Maintenance of photo systems is relatively simple. Typically, software updates occur automatically, and hardware maintenance is minimal. Kottke says, “Usually, maintenance—what is needed to keep the system running—is only required every couple of years, when we need to swap things out.” Often, a remote Wi-Fi antenna will need more attention than the cameras themselves. After many years of use—something like 500,000 photos—a camera might need to be replaced. 

And if a glitch or issue ever popped up, Snapsportz is virtually available 24/7, Woodward says. “Snapsportz is very responsive. We get email alerts every time something goes down, so we hear about it immediately. If it’s something that they can work on themselves, they work on it remotely and it’s generally fixed within the hour,” he says. 


Experience in the field has revealed some challenges—and spurred solutions. One aspect to consider is the strength of the site’s Wi-Fi connectivity. If a park’s location does not have reliable internet, it may want to consider having an on-site server versus uploading images to the cloud via Wi-Fi. 

Case in point: Treeosix Adventure Parks is so remote that it was necessary for Kirk to opt for the Samsung smartphones as cameras. “In an area that is really rural, the devices that we use for photos need to be able to upload the photos quickly by connecting to cell phone towers rather than Wi-Fi, so that the images arrive at the office before the guests return,” he explains. 

Walsh says one of Fotaflo’s clients is a boat tour in Alaska with no connectivity for much of the tour. “They signal to guests once they’re within Wi-Fi range so guests can check for photos while they are still on the boat,” she says.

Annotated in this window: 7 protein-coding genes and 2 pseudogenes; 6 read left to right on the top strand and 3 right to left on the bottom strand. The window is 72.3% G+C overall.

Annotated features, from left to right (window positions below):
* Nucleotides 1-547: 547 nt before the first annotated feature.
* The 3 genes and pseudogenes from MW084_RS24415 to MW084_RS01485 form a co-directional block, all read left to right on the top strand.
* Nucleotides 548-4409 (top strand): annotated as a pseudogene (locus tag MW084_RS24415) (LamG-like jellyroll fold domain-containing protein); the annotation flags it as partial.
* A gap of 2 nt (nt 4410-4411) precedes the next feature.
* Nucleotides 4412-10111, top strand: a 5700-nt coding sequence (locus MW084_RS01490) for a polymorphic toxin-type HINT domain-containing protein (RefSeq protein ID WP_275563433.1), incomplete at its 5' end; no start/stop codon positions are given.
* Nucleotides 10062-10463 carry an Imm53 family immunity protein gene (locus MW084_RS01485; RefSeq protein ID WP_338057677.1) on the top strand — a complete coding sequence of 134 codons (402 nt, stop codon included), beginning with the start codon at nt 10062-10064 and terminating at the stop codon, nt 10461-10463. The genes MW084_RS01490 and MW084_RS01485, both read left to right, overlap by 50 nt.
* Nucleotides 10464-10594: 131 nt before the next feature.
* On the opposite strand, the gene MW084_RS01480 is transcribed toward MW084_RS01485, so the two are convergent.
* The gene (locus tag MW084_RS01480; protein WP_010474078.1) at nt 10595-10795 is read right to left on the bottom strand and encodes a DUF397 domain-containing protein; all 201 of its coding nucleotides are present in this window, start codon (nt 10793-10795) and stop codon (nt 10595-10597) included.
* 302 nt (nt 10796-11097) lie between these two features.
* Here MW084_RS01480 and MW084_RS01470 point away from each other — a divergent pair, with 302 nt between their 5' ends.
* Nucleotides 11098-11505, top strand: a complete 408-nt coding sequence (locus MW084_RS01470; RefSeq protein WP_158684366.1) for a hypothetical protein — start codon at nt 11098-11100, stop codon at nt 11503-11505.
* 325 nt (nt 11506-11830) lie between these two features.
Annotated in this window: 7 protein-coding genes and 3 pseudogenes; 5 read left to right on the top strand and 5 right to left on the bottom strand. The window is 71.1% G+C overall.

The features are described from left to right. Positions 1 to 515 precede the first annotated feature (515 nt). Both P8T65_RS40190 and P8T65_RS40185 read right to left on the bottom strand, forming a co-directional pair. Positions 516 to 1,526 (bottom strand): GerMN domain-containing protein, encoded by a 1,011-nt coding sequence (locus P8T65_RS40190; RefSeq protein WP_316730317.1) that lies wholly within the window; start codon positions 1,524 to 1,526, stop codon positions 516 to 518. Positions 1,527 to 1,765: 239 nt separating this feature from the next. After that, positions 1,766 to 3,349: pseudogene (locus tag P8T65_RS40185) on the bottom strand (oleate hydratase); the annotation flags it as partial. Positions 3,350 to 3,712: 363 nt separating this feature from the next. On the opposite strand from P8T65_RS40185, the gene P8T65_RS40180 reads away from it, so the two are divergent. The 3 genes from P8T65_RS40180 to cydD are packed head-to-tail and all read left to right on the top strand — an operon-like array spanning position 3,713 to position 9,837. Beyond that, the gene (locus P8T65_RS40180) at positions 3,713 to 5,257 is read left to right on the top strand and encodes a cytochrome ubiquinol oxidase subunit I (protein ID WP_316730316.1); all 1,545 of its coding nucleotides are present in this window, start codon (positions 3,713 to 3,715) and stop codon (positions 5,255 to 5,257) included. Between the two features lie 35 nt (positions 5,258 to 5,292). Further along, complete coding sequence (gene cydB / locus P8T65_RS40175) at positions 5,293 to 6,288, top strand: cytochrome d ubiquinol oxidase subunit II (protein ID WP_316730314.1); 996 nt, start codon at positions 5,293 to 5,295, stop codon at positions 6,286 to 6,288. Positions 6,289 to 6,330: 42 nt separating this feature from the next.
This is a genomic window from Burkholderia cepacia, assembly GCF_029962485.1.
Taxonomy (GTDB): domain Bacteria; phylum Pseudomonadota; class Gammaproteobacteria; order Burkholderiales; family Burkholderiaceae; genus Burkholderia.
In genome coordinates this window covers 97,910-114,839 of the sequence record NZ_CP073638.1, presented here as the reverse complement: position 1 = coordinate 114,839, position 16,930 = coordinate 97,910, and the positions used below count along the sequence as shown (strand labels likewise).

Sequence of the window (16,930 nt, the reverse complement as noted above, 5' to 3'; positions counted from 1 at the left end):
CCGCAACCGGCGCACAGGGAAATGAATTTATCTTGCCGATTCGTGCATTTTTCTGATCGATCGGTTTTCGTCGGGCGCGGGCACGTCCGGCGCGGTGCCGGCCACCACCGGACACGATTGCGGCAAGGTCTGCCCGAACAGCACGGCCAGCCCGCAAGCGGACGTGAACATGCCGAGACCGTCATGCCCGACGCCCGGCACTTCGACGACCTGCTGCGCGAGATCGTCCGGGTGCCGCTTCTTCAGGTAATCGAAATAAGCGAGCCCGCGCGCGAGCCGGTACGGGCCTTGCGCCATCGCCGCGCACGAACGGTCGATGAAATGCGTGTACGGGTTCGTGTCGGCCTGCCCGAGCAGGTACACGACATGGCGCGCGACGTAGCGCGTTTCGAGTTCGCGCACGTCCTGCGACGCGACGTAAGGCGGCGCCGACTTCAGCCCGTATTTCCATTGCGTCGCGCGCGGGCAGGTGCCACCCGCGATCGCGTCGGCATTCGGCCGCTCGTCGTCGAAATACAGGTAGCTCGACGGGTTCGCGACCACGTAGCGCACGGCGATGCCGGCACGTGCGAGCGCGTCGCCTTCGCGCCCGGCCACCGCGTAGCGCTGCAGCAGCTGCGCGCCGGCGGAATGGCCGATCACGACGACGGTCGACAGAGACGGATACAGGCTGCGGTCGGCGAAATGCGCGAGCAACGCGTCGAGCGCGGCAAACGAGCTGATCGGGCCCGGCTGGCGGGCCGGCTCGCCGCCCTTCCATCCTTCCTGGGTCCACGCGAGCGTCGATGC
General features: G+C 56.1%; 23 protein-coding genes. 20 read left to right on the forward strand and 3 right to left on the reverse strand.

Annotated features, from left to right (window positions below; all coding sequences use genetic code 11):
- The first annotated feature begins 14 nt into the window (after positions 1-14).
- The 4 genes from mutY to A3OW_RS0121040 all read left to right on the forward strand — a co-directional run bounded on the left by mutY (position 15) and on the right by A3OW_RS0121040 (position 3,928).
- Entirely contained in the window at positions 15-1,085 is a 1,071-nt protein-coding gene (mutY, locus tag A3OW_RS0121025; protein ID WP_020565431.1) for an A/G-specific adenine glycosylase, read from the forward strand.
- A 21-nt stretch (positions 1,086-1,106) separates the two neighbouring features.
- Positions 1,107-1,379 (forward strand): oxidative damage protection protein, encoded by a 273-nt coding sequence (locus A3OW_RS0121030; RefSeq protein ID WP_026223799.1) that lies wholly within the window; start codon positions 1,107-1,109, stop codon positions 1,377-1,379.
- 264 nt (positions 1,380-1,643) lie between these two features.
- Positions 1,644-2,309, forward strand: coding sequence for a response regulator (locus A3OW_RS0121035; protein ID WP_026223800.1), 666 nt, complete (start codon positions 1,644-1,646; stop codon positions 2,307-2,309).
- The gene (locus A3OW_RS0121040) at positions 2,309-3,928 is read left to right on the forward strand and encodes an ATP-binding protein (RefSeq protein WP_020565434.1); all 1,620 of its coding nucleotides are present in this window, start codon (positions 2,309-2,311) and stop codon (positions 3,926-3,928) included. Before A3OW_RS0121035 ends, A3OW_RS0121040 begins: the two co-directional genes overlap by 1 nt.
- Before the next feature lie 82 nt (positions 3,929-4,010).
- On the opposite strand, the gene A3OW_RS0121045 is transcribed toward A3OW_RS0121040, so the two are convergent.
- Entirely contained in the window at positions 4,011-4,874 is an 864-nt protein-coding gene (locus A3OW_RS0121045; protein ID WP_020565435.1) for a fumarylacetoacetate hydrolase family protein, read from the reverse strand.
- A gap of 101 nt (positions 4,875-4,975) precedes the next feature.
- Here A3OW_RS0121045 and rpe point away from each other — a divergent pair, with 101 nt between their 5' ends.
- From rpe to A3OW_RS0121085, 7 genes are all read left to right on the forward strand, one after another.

Another factor to consider is the location’s power source. Catalina Island, for instance, draws power for lights and electrical equipment from solar panels. Once the automated photo system was added, the batteries that store the solar power could not replenish at a fast enough rate to support the new energy needs. As a result, up-to-date battery banks have been introduced, and more upgrades are ongoing. However, for now, says Woodward, when it’s not sunny, the system sometimes goes down—resulting in a loss of revenue and disappointed customers. 


Where are photo services headed? Several developments are in the works. 

Companies are adding a video component. Snapsportz is introducing the ability to host 10-second-long video clips. Eventually, those clips will be automatically spliced in a prearranged film, canned, and offered to guests to share. Videos require more data than photos, ergo, a larger server is needed to accommodate and process the data. 

Fotaflo is also launching an automatically compressed video clip—like a highlight reel—that is sharable on social media with an intro clip, outro clip, and three clips taken during the tour. It is launching the video component later this year, and at no additional cost, because it sees the market value. 

Free photo services could also become a trend. When Kirk crunched the numbers, he realized that 30 percent of his customers were not buying photos. But he also realized that referrals from that 30 percent would generate more revenue than photo sales to them would. The decision to offer free photos to everyone was easy to make. The change also streamlined the customer service— employees don’t need to spend time explaining the photo packages—and the satisfaction rate of the tour photos jumped to 98 percent. 

Photo services also provide useful customer intelligence. Fotaflo, for example, is able to provide its clients with extensive marketing data. “We are able to track all photos and the activity that happens: how many times they were shared, emailed and downloaded, and how many times Facebook guests viewed and liked the photos,” Walsh says. 

Action Photo Systems is focused on developing its partner base. “Any additions or changes [to the system] will be incremental at this point. We’ve developed the system to a point that is 100 percent reliable with 100 percent capture rate. Now we just want to work with people to get photos to their clients,” says Pfefferkorn.